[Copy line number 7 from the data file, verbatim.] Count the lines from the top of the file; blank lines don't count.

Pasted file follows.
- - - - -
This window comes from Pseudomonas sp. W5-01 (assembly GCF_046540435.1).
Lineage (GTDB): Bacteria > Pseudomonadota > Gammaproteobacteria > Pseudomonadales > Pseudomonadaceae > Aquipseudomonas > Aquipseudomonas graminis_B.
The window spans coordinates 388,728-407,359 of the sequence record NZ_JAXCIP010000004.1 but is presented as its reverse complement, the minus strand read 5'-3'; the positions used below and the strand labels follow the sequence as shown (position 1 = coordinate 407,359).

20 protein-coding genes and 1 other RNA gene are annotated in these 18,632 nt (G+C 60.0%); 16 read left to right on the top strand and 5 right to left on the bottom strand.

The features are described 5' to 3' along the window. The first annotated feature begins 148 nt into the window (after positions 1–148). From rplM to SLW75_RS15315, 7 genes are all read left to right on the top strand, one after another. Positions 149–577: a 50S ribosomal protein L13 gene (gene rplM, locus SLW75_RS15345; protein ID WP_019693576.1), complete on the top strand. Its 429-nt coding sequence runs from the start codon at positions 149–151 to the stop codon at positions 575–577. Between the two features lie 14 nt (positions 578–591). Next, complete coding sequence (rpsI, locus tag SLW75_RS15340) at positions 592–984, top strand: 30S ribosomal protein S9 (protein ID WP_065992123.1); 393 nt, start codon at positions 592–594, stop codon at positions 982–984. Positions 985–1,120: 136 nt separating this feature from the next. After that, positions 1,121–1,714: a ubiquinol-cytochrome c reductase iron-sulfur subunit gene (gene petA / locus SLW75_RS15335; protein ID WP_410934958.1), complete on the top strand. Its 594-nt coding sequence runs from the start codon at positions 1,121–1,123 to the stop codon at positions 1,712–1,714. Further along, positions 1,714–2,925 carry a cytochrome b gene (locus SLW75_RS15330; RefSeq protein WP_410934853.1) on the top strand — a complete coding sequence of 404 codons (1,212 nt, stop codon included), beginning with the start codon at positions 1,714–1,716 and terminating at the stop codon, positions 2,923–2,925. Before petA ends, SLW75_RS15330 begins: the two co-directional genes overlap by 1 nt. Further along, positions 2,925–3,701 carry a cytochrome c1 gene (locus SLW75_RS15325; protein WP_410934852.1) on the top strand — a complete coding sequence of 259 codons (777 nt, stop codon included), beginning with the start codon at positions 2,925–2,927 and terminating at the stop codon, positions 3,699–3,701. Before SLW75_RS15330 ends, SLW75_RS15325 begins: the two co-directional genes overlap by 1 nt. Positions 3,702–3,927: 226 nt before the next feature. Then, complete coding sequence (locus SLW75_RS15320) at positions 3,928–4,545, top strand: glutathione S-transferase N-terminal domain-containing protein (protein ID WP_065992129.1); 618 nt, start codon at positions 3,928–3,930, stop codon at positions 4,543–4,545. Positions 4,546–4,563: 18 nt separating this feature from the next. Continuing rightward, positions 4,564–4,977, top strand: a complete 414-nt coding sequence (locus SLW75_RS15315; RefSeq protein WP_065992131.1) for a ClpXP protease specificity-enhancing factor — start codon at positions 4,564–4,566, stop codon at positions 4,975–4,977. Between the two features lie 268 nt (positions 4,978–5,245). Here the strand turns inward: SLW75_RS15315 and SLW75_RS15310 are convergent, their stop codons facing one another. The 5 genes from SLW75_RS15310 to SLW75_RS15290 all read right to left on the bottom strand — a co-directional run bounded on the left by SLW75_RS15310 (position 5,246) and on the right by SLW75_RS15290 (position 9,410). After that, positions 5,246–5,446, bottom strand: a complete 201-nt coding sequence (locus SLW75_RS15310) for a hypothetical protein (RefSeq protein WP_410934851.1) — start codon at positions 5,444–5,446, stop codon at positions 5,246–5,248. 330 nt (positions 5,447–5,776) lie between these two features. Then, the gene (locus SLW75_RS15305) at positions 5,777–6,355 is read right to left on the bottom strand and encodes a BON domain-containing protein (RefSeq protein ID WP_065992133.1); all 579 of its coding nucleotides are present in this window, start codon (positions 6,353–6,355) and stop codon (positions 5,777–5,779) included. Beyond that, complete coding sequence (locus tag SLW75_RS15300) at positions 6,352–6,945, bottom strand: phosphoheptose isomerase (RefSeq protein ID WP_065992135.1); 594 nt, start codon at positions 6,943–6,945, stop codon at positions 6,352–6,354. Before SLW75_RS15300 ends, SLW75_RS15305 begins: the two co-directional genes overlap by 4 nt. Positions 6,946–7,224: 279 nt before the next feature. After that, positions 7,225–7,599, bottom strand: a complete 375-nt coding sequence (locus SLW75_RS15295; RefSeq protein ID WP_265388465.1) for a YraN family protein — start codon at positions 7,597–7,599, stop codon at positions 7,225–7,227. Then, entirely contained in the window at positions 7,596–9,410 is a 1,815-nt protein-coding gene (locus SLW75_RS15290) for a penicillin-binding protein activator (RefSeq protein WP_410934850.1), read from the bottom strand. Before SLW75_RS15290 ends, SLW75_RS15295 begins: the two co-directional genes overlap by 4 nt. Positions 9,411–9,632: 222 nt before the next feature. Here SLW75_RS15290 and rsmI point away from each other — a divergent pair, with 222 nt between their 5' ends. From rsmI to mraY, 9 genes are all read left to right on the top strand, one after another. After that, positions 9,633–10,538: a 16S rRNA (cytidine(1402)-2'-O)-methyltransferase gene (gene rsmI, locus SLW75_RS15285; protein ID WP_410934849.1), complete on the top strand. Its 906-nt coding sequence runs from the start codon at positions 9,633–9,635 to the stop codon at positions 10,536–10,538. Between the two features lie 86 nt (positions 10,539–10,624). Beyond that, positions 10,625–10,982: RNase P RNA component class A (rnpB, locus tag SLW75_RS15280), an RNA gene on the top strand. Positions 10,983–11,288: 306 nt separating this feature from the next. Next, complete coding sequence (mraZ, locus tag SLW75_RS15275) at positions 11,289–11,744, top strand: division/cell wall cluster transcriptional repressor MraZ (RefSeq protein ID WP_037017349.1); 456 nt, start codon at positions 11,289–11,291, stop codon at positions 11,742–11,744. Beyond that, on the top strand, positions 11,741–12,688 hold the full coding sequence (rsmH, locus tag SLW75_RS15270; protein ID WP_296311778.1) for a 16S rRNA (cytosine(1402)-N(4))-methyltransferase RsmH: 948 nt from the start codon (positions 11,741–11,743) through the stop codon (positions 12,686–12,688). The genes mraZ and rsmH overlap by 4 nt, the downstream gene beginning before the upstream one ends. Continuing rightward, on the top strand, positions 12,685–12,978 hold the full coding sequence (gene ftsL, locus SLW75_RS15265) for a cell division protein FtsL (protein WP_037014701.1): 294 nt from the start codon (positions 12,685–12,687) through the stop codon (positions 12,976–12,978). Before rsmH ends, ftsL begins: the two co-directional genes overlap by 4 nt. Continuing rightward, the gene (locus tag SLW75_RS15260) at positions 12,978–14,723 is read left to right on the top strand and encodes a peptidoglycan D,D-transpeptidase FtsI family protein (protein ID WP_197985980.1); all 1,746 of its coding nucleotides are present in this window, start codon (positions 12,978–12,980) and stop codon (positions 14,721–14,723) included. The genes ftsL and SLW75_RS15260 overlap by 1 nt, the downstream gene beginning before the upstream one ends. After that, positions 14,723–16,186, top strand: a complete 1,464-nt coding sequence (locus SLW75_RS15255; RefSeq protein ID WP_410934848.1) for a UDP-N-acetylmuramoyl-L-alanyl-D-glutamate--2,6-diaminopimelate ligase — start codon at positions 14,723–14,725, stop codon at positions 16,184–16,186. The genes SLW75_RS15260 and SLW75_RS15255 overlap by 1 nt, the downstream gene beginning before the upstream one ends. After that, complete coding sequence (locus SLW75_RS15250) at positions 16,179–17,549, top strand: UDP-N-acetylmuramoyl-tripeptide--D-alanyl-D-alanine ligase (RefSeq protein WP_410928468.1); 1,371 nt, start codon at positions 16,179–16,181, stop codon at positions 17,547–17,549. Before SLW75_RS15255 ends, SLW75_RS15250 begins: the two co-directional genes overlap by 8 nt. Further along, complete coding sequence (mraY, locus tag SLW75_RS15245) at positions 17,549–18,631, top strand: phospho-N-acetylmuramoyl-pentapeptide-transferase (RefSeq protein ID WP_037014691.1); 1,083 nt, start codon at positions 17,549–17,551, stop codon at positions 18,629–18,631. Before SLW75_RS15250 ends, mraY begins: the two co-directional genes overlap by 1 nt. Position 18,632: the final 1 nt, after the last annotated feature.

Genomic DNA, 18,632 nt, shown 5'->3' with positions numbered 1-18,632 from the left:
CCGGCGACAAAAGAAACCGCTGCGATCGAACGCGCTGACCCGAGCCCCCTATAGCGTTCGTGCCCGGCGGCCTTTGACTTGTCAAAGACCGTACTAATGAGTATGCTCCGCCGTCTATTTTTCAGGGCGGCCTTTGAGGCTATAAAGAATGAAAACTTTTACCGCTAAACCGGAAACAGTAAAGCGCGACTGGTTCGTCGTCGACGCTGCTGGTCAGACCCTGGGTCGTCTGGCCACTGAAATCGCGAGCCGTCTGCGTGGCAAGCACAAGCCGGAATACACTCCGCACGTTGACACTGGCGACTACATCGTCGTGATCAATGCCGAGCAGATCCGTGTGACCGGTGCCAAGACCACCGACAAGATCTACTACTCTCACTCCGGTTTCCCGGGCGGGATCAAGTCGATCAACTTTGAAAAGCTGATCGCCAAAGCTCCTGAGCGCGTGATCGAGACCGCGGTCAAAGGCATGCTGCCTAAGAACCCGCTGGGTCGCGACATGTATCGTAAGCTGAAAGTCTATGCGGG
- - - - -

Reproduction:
CCGGCGACAAAAGAAACCGCTGCGATCGAACGCGCTGACCCGAGCCCCCTATAGCGTTCGTGCCCGGCGGCCTTTGACTTGTCAAAGACCGTACTAATGAGTATGCTCCGCCGTCTATTTTTCAGGGCGGCCTTTGAGGCTATAAAGAATGAAAACTTTTACCGCTAAACCGGAAACAGTAAAGCGCGACTGGTTCGTCGTCGACGCTGCTGGTCAGACCCTGGGTCGTCTGGCCACTGAAATCGCGAGCCGTCTGCGTGGCAAGCACAAGCCGGAATACACTCCGCACGTTGACACTGGCGACTACATCGTCGTGATCAATGCCGAGCAGATCCGTGTGACCGGTGCCAAGACCACCGACAAGATCTACTACTCTCACTCCGGTTTCCCGGGCGGGATCAAGTCGATCAACTTTGAAAAGCTGATCGCCAAAGCTCCTGAGCGCGTGATCGAGACCGCGGTCAAAGGCATGCTGCCTAAGAACCCGCTGGGTCGCGACATGTATCGTAAGCTGAAAGTCTATGCGGG